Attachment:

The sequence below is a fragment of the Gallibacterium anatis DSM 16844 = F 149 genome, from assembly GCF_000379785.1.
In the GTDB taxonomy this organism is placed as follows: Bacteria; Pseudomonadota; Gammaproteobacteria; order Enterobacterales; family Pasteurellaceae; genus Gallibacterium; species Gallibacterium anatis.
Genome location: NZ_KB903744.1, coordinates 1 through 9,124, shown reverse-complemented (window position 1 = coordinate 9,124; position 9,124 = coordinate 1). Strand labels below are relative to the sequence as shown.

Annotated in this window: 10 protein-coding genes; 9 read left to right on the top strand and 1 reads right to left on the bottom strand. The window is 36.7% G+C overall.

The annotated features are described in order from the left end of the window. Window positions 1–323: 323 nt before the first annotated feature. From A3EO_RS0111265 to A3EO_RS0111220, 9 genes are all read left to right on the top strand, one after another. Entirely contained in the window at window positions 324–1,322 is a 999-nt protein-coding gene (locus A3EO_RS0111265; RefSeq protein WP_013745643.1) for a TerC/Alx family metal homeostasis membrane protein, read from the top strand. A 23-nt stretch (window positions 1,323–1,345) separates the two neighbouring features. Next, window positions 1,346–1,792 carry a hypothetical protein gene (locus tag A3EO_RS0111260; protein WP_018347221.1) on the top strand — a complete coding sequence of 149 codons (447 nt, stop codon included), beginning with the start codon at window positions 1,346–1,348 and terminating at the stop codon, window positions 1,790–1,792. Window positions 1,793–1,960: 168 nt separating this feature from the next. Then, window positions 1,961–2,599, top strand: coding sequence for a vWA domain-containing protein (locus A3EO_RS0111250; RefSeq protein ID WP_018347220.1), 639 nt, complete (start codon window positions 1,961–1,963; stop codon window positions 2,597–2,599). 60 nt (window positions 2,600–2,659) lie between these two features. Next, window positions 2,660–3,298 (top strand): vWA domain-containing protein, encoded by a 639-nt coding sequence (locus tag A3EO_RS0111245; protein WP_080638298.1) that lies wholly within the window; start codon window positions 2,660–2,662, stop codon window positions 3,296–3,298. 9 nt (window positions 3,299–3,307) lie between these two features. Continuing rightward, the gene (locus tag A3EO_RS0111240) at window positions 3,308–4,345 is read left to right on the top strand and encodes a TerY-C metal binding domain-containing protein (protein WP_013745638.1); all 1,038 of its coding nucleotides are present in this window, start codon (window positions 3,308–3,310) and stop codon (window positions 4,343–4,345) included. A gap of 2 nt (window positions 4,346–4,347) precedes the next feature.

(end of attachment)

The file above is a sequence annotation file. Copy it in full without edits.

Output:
The sequence below is a fragment of the Gallibacterium anatis DSM 16844 = F 149 genome, from assembly GCF_000379785.1.
In the GTDB taxonomy this organism is placed as follows: Bacteria; Pseudomonadota; Gammaproteobacteria; order Enterobacterales; family Pasteurellaceae; genus Gallibacterium; species Gallibacterium anatis.
Genome location: NZ_KB903744.1, coordinates 1 through 9,124, shown reverse-complemented (window position 1 = coordinate 9,124; position 9,124 = coordinate 1). Strand labels below are relative to the sequence as shown.

Annotated in this window: 10 protein-coding genes; 9 read left to right on the top strand and 1 reads right to left on the bottom strand. The window is 36.7% G+C overall.

The annotated features are described in order from the left end of the window. Window positions 1–323: 323 nt before the first annotated feature. From A3EO_RS0111265 to A3EO_RS0111220, 9 genes are all read left to right on the top strand, one after another. Entirely contained in the window at window positions 324–1,322 is a 999-nt protein-coding gene (locus A3EO_RS0111265; RefSeq protein WP_013745643.1) for a TerC/Alx family metal homeostasis membrane protein, read from the top strand. A 23-nt stretch (window positions 1,323–1,345) separates the two neighbouring features. Next, window positions 1,346–1,792 carry a hypothetical protein gene (locus tag A3EO_RS0111260; protein WP_018347221.1) on the top strand — a complete coding sequence of 149 codons (447 nt, stop codon included), beginning with the start codon at window positions 1,346–1,348 and terminating at the stop codon, window positions 1,790–1,792. Window positions 1,793–1,960: 168 nt separating this feature from the next. Then, window positions 1,961–2,599, top strand: coding sequence for a vWA domain-containing protein (locus A3EO_RS0111250; RefSeq protein ID WP_018347220.1), 639 nt, complete (start codon window positions 1,961–1,963; stop codon window positions 2,597–2,599). 60 nt (window positions 2,600–2,659) lie between these two features. Next, window positions 2,660–3,298 (top strand): vWA domain-containing protein, encoded by a 639-nt coding sequence (locus tag A3EO_RS0111245; protein WP_080638298.1) that lies wholly within the window; start codon window positions 2,660–2,662, stop codon window positions 3,296–3,298. 9 nt (window positions 3,299–3,307) lie between these two features. Continuing rightward, the gene (locus tag A3EO_RS0111240) at window positions 3,308–4,345 is read left to right on the top strand and encodes a TerY-C metal binding domain-containing protein (protein WP_013745638.1); all 1,038 of its coding nucleotides are present in this window, start codon (window positions 3,308–3,310) and stop codon (window positions 4,343–4,345) included. A gap of 2 nt (window positions 4,346–4,347) precedes the next feature.